State Legislators Seek Bills to Allow Questioning of Evolution Theory in Schools

The debate over evolution is evolving. Although federal courts have banned teaching "creation theory" or "intelligent design theory" in public schools, legislators in several states are seeking new ways to allow teachers to cast doubt on the theory of evolution.

The Florida House of Representatives passed a bill this week that will require schools to teach "critical analysis" of evolution.

On Tuesday Michigan introduced a similar "academic freedom" bill. Louisiana, Alabama and Missouri also have legislation under debate, although no state has adopted a law yet.

Opponents say these bills that allow the questioning of evolution are a smokescreen for teaching creationism or intelligent design.

Creation theory is the religious belief that God created all life. Intelligent design is the theory that some features of the universe and of living things are best explained by an "intelligent cause." While advocates contend intelligent design is a scientific theory, a federal judge in 2005 ruled that the theory is religious in nature and it is unconstitutional to teach it in public schools.

In Florida, Rep. Alan Hays, R-Umatilla, who sponsored the House bill, insists it would "not permit, nor authorize, nor allow the teaching of creationism or intelligent design" or any other religious theory.

But the bill would offer supplementary scientific information and encourage teachers and students to engage in discussion that criticizes evolution.

"I do not expect teachers to go into the classrooms and present a bizarre array of theories," Hays told "The theory of evolution, which most practicing biologists are teaching today, is inadequate in explaining our existence in the eyes of some scientists. Teachers need to be able to bring their students up to date."

The state already has a measure that protects teachers who challenge evolution, but the Florida Senate has stopped short of ratifying the House's proposed bill requiring it be taught.

But critics of these "academic freedom" measures say they are backdoor entries to teaching creationism.

"These anti-evolution bills are really the creationism du jour, an end run around the legal decisions that have banned the outright teaching of creationism," said Eugenie C. Scott, executive director of the National Center for Science Education in Oakland, Calif.

Scott said these bills tap into American cultural values of free speech and equality, but with the intended result of allowing the students themselves to "flip over to this dichotomous thinking that God must have created us."

John West, senior fellow at the Discovery Institute — a Seattle-based think tank that supports intelligent design and offered language that most state legislatures have used to pattern their bills — said the measure merely encourages discussion, not outright teaching, of intelligent design.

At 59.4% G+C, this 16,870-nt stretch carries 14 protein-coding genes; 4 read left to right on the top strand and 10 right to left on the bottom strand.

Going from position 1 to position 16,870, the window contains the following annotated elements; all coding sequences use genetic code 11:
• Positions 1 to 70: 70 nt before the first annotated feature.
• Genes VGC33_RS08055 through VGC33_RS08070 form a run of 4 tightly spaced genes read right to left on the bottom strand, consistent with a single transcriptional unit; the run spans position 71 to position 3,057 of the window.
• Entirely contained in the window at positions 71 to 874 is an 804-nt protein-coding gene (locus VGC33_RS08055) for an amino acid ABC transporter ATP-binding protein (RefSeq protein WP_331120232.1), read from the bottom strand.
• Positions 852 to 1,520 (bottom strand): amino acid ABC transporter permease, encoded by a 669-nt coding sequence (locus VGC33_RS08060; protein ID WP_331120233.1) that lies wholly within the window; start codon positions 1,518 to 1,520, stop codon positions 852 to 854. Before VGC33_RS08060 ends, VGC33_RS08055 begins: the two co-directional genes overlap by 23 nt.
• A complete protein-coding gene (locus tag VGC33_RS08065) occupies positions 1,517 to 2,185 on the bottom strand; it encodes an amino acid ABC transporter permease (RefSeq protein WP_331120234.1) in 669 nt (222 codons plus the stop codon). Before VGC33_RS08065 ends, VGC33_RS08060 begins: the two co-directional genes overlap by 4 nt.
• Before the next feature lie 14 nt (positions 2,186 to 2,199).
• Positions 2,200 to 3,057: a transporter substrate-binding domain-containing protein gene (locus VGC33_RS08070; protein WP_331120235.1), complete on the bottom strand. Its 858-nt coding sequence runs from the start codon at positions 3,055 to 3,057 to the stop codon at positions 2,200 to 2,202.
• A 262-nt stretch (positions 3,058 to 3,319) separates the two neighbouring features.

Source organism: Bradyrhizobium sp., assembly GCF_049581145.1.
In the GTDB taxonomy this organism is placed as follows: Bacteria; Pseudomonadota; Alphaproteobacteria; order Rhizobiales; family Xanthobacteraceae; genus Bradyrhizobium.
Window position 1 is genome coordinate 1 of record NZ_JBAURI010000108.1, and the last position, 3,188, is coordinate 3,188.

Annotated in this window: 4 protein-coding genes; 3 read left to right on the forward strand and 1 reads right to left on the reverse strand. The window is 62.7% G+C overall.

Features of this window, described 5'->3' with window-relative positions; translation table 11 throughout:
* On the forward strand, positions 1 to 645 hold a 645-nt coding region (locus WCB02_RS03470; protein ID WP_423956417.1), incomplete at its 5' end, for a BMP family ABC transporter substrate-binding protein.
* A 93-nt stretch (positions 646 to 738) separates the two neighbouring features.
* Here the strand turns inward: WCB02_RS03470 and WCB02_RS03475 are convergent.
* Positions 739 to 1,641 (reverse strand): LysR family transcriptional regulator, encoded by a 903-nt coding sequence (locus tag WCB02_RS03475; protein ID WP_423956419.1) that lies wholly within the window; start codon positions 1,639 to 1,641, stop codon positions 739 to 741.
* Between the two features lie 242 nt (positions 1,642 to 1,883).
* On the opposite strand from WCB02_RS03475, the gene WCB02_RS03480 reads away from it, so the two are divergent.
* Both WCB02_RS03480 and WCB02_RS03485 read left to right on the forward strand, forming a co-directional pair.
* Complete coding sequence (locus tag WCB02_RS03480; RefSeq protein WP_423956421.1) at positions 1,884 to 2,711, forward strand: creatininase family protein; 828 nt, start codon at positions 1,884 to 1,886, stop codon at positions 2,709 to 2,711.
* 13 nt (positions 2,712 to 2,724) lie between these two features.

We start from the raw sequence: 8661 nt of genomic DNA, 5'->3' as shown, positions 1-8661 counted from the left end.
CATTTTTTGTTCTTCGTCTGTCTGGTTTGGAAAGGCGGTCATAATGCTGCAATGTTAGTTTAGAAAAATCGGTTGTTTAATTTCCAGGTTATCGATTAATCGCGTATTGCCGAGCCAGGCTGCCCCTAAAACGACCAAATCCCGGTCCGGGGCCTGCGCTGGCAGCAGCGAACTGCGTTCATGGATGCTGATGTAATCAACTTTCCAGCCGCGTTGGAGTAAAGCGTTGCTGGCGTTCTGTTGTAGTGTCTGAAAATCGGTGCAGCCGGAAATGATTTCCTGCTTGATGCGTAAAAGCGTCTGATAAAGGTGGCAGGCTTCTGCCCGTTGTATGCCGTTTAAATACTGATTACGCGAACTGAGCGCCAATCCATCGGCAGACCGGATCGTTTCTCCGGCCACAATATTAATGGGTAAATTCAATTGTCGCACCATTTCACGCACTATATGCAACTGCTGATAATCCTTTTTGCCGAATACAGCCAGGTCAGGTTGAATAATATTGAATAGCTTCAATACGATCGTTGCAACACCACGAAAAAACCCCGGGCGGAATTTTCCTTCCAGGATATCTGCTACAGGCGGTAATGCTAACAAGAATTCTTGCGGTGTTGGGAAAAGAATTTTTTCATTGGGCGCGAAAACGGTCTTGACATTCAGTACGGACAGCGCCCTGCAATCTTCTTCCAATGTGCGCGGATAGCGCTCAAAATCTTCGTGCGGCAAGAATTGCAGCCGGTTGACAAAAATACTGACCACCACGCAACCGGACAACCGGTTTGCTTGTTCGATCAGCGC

"We oppose intelligent design mandates," West said. "The text of both (Florida) bills make very clear that this isn't protecting the right to give religious critiques."

He added that the Discovery Institute opposes teaching creationism in the classroom and supported the 2005 ruling by a federal judge in Pennsylvania that banned a policy requiring ninth grade science teachers in Dover, Pa., to read a statement acknowledging the existence of intelligent design theory before teaching evolution.

Rep. John Moolenaar of Midland, Mich., who sponsored his state's academic freedom bill and was a science major in college, said it's only fair that students and teachers question, for example, phenomena like the sudden appearance of diverse species, not explained by theories of gradual progression.

"Educators should have the freedom to bring in the best scientific information to facilitate those discussions," Moolenaar said. "We’re trying to get students to ask the question: What scientific evidence exists for what theories?"

But Scott said applying a "fairness" argument to science teaching is "wrong-headed," and that such legislation is a disservice to Florida and the country's science and biotechnology industry.

"Any student shaky on this subject can kiss those careers goodbye," she said.

Dean Falk, Chairwoman of Florida State University's Department of Anthropology, agreed. "I was totally taken aback. Florida already has a reputation for being very conservative when it comes to education and teaching science. This underscores that, so I think it's an embarrassment," she said.

Earlier this week, the Louisiana Senate passed a bill allowing local school boards to approve supplementary materials to be added to the science curriculum. Some teachers in the state are using 7-year-old textbooks.

In similar moves, the Alabama State Senate passed a non-harassment bill for teachers expressing critiques of evolution, and Missouri's House of Representatives is expected to vote next week on a bill that would allow for intelligent design to be taught as a hypothesis.

Michigan's bill, introduced Tuesday night, protects teachers and students from being penalized for discussing challenges to traditional scientific theories on such topics as biological evolution, the chemical origins of life, human impact on climate change and human cloning.

The hot button issue of course is how far to push the scientific debate and whether proposed legislation is really going to be limited to just scientific discussions.